We really did have a great relationship and I thought I would be part of her life forever, and I would have this really positive impact on her life, and I’d be going to her wedding one day, and just be connected forever. The Olympics can do that. And then it was all just pulled away, and that’s exactly what happened.
I don’t think other people wanted to see that happen, but it just got yanked away from me. And the same thing happened with Adam [Rippon], and it was hard for me to trust anybody in this sport. I couldn’t get emotionally involved. I love the skaters that I’m working with now, but I can’t let myself get emotionally involved. I can’t. Perhaps it was ruined by people like Yu-Na and Adam. But it is what it is. I learned a lot, just take it one season at a time. I don’t have contracts with my skaters, just a handshake, and maybe I need to revisit that idea, but I just don’t feel it’s necessary.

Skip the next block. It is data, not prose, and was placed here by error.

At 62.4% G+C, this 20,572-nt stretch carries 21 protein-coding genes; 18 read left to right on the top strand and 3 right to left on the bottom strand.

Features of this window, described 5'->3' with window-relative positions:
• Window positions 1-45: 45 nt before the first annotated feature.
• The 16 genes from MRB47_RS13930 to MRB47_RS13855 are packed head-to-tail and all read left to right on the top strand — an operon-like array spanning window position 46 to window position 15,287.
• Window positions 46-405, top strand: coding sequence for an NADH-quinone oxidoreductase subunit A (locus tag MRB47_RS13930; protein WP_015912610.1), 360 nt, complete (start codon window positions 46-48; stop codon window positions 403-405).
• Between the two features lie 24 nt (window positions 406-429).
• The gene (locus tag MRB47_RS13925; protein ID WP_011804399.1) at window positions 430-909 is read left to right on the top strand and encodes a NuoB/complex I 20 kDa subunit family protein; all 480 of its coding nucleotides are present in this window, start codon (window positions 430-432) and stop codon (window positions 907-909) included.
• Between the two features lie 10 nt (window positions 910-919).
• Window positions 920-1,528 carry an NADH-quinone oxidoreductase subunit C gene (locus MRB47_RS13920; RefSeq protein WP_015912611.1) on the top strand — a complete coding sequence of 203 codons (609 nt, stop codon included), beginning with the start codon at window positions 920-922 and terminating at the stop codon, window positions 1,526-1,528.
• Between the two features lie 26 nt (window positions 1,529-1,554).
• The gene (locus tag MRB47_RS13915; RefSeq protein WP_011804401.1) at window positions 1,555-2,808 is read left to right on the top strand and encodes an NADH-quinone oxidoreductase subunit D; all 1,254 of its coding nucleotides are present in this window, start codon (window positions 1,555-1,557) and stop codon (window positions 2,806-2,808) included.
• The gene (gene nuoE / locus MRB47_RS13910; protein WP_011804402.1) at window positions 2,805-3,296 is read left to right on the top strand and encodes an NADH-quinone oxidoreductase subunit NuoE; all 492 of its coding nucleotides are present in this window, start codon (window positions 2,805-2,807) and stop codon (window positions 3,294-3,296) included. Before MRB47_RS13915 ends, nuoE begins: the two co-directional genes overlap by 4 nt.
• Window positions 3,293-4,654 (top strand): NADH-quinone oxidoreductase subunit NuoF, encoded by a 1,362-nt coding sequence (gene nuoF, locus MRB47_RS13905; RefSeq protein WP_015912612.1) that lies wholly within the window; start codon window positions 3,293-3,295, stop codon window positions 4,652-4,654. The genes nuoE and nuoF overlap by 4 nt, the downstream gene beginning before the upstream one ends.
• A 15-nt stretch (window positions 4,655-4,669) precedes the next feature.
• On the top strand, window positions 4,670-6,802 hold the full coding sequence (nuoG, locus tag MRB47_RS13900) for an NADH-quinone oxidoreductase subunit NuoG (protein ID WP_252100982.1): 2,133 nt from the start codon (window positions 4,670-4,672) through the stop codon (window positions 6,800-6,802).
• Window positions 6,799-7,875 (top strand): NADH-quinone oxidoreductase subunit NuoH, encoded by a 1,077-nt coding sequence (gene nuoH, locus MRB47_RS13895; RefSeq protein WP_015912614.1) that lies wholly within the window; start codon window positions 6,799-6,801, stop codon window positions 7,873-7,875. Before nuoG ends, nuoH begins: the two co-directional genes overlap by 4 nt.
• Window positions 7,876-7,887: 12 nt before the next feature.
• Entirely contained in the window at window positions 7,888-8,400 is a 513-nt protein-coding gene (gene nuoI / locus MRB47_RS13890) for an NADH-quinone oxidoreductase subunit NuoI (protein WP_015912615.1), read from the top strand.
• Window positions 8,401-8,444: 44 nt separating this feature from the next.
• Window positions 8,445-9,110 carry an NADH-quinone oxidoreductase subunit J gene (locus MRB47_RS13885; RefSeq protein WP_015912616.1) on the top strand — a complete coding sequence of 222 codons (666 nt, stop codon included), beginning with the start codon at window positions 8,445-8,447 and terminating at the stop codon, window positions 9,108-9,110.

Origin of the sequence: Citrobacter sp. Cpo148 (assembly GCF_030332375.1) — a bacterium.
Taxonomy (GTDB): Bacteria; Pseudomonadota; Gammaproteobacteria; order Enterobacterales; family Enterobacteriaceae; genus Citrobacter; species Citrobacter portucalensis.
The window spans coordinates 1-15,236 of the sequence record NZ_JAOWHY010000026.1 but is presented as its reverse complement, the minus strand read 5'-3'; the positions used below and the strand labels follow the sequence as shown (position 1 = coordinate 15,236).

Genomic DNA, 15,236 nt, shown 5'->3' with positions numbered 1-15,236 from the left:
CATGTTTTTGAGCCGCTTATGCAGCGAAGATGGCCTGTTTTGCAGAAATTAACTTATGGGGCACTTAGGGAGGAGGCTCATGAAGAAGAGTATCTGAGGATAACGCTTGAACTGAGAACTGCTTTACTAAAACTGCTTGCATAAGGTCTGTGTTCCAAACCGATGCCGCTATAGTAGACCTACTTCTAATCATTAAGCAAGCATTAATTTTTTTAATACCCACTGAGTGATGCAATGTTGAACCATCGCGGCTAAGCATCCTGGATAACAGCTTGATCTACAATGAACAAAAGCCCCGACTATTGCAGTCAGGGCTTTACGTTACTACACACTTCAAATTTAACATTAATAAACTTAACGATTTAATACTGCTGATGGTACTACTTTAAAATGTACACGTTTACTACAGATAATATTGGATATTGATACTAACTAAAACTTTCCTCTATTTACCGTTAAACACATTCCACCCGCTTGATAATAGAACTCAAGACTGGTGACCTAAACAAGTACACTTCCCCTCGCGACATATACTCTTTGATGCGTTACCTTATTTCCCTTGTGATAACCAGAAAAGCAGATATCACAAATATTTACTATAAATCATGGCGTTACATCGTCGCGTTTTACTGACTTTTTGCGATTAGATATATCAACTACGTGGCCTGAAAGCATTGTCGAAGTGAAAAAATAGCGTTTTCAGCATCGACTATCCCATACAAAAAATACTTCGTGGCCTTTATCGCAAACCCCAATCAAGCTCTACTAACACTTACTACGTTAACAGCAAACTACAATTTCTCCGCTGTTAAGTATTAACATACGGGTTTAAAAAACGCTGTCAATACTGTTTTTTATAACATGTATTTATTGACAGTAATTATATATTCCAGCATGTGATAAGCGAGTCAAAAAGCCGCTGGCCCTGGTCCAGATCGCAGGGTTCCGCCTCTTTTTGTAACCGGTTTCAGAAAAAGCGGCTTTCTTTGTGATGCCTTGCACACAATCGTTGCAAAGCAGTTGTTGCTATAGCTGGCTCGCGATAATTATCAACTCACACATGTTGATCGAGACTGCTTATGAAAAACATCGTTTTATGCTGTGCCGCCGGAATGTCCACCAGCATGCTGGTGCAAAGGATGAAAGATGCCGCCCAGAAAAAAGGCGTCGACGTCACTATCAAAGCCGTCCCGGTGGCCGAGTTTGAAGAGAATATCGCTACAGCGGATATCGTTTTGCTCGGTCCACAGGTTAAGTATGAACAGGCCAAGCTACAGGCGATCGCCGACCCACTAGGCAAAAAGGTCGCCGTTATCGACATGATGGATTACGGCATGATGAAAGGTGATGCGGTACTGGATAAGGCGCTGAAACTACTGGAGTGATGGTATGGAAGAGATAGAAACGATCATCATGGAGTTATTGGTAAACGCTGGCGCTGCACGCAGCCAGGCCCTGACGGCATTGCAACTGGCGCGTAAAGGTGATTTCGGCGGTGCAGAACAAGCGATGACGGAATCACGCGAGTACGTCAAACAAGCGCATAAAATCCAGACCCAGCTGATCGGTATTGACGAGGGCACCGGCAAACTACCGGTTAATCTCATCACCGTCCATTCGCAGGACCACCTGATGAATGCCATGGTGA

On skating and Asia:
I have a book coming out in Japan. It’s based on the book I have now, which is kind of a life history, and then moving forward and working with Yuzuru. It’s a great market, they love their skating and their skaters, they respect the coaches, it’s nice.
It’s the same with Korea, I had a book in Korea too. But at the same time too, in the Asian culture — when I was with Yu-na, there was so much pressure on me to do well. If she didn’t win, it’s the coach’s fault. If she does win, it’s the coach’s fault. That’s why when she won, it was like, whew. They responded with such publicity and such respect for me, and it was really cool. But at the same time, if she hadn’t won, I would have to take all the responsibility for that too. I was prepared, that’s just the way they are and the culture, and that’s fine. But it wasn’t an option for her to not win anyway. So I was pretty confident.




オーサーは、よっぽどキムヨナの結婚式に出たかったんだなー という感じです。


ご覧いただきありがとうございます    <モスクワの鐘>

にほんブログ村 その他スポーツブログ スケート・フィギュアスケートへ